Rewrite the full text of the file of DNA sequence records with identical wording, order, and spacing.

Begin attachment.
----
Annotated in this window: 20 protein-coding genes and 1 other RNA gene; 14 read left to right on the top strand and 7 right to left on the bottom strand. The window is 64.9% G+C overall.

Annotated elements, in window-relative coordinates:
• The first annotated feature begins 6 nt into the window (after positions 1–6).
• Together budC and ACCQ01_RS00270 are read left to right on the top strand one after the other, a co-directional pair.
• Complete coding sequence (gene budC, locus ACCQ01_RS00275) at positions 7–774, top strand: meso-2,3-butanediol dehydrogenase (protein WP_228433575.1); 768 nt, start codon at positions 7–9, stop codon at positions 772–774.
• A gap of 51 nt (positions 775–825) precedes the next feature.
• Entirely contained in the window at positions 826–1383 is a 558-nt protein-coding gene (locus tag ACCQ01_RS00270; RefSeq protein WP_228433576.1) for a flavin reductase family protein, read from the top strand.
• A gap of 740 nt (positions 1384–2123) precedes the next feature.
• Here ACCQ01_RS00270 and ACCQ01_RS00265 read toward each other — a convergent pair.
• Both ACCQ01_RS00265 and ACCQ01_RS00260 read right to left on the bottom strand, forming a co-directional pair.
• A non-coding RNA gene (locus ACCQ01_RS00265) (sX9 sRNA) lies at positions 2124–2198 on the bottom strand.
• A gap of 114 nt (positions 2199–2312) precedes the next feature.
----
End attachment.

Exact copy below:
Annotated in this window: 20 protein-coding genes and 1 other RNA gene; 14 read left to right on the top strand and 7 right to left on the bottom strand. The window is 64.9% G+C overall.

Annotated elements, in window-relative coordinates:
• The first annotated feature begins 6 nt into the window (after positions 1–6).
• Together budC and ACCQ01_RS00270 are read left to right on the top strand one after the other, a co-directional pair.
• Complete coding sequence (gene budC, locus ACCQ01_RS00275) at positions 7–774, top strand: meso-2,3-butanediol dehydrogenase (protein WP_228433575.1); 768 nt, start codon at positions 7–9, stop codon at positions 772–774.
• A gap of 51 nt (positions 775–825) precedes the next feature.
• Entirely contained in the window at positions 826–1383 is a 558-nt protein-coding gene (locus tag ACCQ01_RS00270; RefSeq protein WP_228433576.1) for a flavin reductase family protein, read from the top strand.
• A gap of 740 nt (positions 1384–2123) precedes the next feature.
• Here ACCQ01_RS00270 and ACCQ01_RS00265 read toward each other — a convergent pair.
• Both ACCQ01_RS00265 and ACCQ01_RS00260 read right to left on the bottom strand, forming a co-directional pair.
• A non-coding RNA gene (locus ACCQ01_RS00265) (sX9 sRNA) lies at positions 2124–2198 on the bottom strand.
• A gap of 114 nt (positions 2199–2312) precedes the next feature.